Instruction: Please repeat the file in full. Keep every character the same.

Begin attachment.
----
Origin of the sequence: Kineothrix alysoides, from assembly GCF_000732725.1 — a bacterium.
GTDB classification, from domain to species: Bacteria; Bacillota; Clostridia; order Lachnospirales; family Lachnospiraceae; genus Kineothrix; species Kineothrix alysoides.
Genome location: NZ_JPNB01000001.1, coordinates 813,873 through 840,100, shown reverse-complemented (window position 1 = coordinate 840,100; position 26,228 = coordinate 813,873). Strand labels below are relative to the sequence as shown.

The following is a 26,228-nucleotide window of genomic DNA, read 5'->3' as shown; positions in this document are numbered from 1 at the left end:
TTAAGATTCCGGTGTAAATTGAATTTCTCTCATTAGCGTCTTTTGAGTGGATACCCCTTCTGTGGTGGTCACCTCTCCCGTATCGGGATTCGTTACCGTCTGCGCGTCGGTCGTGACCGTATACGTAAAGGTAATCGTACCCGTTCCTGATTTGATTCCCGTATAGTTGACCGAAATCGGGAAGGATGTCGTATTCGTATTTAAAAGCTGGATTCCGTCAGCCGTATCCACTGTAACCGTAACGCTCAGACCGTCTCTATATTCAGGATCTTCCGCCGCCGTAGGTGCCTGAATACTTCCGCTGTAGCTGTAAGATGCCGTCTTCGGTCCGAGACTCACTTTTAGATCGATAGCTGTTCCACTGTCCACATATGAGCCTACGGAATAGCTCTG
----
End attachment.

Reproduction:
Origin of the sequence: Kineothrix alysoides, from assembly GCF_000732725.1 — a bacterium.
GTDB classification, from domain to species: Bacteria; Bacillota; Clostridia; order Lachnospirales; family Lachnospiraceae; genus Kineothrix; species Kineothrix alysoides.
Genome location: NZ_JPNB01000001.1, coordinates 813,873 through 840,100, shown reverse-complemented (window position 1 = coordinate 840,100; position 26,228 = coordinate 813,873). Strand labels below are relative to the sequence as shown.

The following is a 26,228-nucleotide window of genomic DNA, read 5'->3' as shown; positions in this document are numbered from 1 at the left end:
TTAAGATTCCGGTGTAAATTGAATTTCTCTCATTAGCGTCTTTTGAGTGGATACCCCTTCTGTGGTGGTCACCTCTCCCGTATCGGGATTCGTTACCGTCTGCGCGTCGGTCGTGACCGTATACGTAAAGGTAATCGTACCCGTTCCTGATTTGATTCCCGTATAGTTGACCGAAATCGGGAAGGATGTCGTATTCGTATTTAAAAGCTGGATTCCGTCAGCCGTATCCACTGTAACCGTAACGCTCAGACCGTCTCTATATTCAGGATCTTCCGCCGCCGTAGGTGCCTGAATACTTCCGCTGTAGCTGTAAGATGCCGTCTTCGGTCCGAGACTCACTTTTAGATCGATAGCTGTTCCACTGTCCACATATGAGCCTACGGAATAGCTCTG